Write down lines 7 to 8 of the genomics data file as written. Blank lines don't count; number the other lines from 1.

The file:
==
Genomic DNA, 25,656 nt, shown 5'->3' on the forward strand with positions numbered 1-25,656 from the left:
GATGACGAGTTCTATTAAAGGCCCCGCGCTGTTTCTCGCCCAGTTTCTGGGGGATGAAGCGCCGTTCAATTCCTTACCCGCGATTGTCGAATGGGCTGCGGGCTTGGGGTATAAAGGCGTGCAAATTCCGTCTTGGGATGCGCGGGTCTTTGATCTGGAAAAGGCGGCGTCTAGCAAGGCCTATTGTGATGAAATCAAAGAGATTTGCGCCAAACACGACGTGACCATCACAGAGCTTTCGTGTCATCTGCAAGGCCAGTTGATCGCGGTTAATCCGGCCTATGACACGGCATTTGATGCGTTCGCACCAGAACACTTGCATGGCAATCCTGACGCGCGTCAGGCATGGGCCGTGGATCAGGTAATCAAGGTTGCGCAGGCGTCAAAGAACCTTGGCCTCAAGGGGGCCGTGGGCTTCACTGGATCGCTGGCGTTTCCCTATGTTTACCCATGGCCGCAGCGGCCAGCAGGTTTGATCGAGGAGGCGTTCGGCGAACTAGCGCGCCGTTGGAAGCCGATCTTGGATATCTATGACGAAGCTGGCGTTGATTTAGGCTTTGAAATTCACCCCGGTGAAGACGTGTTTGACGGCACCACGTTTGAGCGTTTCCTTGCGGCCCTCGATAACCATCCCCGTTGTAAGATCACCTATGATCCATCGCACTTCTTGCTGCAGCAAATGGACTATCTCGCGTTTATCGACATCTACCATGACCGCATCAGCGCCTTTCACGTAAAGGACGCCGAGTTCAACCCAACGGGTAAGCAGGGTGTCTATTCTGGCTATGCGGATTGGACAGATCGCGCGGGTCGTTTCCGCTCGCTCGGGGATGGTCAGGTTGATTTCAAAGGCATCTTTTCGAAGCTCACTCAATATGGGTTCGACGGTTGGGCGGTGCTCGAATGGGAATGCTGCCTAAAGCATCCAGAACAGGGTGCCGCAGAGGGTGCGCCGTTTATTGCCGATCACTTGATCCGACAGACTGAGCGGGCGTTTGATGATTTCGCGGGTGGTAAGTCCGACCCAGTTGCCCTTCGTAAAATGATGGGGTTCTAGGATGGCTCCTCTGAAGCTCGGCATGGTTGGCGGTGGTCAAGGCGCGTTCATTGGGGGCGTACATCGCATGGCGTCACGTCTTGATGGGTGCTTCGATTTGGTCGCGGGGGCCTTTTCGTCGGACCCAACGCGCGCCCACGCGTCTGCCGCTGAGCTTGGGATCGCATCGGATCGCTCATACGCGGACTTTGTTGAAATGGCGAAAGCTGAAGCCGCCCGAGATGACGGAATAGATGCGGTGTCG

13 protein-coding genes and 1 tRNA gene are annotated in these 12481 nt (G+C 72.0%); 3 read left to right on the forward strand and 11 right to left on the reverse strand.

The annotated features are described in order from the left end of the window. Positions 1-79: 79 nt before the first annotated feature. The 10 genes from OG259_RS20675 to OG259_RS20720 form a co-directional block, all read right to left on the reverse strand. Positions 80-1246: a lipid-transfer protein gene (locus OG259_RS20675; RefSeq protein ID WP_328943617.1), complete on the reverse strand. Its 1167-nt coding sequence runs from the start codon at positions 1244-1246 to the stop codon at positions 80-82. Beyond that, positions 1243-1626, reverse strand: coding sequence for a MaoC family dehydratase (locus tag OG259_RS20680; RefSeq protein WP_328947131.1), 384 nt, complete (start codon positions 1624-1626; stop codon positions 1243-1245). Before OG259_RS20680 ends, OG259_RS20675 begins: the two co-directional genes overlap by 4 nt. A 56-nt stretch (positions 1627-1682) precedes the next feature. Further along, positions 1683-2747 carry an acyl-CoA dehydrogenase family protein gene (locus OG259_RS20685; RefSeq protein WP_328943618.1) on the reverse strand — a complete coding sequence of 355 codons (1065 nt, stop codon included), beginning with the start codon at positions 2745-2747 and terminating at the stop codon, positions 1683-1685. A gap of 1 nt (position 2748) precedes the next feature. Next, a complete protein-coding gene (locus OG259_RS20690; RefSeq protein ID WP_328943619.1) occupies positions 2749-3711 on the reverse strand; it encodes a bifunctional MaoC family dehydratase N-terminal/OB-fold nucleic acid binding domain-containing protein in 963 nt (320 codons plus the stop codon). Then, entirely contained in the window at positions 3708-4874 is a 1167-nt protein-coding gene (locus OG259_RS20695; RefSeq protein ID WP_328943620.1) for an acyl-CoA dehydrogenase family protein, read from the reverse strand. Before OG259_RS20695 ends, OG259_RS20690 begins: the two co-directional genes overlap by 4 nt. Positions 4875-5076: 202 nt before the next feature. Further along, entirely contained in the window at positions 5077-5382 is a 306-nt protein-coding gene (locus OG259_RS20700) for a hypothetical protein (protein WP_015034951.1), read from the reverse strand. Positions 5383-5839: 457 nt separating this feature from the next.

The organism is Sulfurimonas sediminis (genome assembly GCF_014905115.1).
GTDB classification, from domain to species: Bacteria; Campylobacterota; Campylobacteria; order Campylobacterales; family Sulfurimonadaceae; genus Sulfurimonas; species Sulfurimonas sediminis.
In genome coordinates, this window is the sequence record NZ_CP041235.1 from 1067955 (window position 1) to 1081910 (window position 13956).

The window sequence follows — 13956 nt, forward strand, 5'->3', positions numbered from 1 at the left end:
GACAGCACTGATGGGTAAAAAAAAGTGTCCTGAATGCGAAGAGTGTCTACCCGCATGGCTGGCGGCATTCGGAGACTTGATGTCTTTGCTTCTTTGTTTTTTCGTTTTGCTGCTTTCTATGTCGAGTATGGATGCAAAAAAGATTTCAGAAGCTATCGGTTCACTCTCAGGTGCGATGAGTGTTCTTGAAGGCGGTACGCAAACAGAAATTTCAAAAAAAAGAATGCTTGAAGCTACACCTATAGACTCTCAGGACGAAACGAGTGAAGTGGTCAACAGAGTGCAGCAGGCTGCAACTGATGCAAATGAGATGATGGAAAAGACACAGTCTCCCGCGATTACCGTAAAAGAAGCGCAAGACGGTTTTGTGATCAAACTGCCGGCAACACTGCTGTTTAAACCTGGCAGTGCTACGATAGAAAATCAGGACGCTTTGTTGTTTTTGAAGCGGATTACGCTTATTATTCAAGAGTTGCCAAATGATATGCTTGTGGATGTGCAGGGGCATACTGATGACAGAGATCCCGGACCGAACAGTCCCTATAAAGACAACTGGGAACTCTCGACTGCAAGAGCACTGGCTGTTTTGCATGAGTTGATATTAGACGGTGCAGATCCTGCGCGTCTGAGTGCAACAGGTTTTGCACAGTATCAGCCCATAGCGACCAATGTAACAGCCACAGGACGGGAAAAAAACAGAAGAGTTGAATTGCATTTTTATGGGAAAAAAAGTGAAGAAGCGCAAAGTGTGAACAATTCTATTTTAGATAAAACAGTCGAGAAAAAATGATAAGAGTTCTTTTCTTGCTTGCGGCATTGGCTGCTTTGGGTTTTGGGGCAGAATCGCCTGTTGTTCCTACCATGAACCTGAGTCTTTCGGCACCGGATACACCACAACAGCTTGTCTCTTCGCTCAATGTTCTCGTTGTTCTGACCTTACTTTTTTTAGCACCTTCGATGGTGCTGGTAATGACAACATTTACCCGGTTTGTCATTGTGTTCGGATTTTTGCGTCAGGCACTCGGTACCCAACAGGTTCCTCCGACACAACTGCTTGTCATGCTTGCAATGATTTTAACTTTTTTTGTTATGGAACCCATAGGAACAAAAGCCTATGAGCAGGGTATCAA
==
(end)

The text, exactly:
In genome coordinates, this window is the sequence record NZ_CP041235.1 from 1067955 (window position 1) to 1081910 (window position 13956).

The window sequence follows — 13956 nt, forward strand, 5'->3', positions numbered from 1 at the left end: